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How to Tell your Parents You’re Addicted to Drugs

According to the National Institute on Drug Abuse, drug addiction is a trap that many teens and young adults face. Unfortunately, with rising rates of drug use among teens and college students, it is a trap that you might have fallen into. It is difficult to know where to turn when you realize that you are addicted to drugs or alcohol. One place to turn is your parents, particularly when you are underage. Depending on your relationship with them, this might be difficult.

Who to Ask

Who to ask depends on your relationship with your parents. If you feel your relationship is closer to your mother then ask her. If your relationship is closer to your father then ask him. Remember that either parent or even a grandparent or guardian loves you and will most likely want to help.

It is important that you choose the person that you feel comfortable talking to. If you do not feel comfortable, you will be more likely to back out of the conversation or not have it entirely. The key is to make sure that the person you tell is going to listen.

Where to Tell your Parents

Tell your Parents

Make sure to discuss your addiction in a comfortable and quiet place, where your parents can easily listen to you.

Choose the place that you confront your parents about your drug use carefully. While they are working or in a crowded area might seem like a good idea because the backlash might be less but these are definitely not ideal places.

You want to talk to them somewhere quiet and peaceful. This way you can make sure that they hear you and understand what you are trying to tell them. You are telling them because you need help. Make sure that they know that.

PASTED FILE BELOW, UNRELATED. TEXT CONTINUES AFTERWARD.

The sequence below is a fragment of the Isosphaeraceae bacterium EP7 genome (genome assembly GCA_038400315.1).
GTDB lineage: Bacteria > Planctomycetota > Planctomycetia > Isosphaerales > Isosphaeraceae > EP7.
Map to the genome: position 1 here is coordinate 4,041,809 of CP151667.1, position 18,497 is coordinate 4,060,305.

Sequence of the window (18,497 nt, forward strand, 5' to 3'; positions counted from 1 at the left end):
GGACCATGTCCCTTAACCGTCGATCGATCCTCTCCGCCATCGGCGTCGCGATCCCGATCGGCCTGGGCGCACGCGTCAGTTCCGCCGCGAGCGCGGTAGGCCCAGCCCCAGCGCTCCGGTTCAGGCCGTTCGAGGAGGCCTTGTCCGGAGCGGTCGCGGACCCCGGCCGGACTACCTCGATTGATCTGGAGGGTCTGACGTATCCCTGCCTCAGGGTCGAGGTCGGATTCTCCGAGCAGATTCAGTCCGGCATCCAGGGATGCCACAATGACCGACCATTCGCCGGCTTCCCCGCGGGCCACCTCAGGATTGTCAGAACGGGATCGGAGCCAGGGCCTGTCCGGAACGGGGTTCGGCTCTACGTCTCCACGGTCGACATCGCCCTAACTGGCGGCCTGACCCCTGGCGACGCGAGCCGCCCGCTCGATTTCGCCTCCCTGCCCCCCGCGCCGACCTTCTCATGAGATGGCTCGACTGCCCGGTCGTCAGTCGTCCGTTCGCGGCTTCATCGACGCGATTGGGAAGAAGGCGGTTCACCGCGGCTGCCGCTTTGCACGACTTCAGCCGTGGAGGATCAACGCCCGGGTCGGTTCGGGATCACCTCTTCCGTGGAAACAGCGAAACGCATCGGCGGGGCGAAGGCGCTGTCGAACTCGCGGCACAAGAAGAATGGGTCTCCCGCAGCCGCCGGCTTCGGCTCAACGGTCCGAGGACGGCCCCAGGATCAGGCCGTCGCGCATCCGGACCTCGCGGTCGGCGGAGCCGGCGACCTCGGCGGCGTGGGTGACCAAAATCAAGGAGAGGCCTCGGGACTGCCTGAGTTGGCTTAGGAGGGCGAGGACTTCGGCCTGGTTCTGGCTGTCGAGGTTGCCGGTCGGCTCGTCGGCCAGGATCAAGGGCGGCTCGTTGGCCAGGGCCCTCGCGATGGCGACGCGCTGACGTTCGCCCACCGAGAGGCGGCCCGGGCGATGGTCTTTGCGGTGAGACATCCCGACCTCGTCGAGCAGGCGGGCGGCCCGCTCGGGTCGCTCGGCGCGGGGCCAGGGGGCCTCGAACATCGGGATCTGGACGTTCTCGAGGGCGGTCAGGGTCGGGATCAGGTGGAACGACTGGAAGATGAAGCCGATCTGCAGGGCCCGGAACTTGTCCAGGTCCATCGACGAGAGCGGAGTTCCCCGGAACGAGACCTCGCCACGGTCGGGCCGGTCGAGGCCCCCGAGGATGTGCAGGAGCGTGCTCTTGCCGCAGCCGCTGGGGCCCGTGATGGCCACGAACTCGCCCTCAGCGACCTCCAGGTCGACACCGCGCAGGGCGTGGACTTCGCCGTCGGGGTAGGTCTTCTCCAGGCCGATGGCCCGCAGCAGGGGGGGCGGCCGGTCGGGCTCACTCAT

How to Tell Them

Telling anyone your secret is difficult. It will bring up all sorts of feelings of shame and guilt. You need to deal with these feelings as you talk to them. There is a formula for getting telling them that you might consider following. This is:

  • Identify – identify your problem. Tell them what drugs you are taking. Ask them to be open and not yell or criticize until you are done saying what you need to say.
  • Decide – decide on how you want to tell them. Sometimes just coming out and saying it isn’t a good idea. Sometimes you might have to lead up to it with examples or other things.
  • Explain – explain what you want. If you want off the drug, then tell them you want to look into rehabs and other types of treatment. Explain the reason why you are talking to them.
  • Talk – talk it out. Make sure they are listening when you say you need and want help. Most will listen and then help you decide on what the best course of action is.

This is just a model of what to say. The conversation has to be kept calm and reasonable otherwise you might not get the help that you need.

Benefits of Family in Recovery

What if it Does Not Work?

If speaking to your parents did not help or they were too upset to listen you can still get help, including tips on how to get them to listen. Call us at 800-481-6320.

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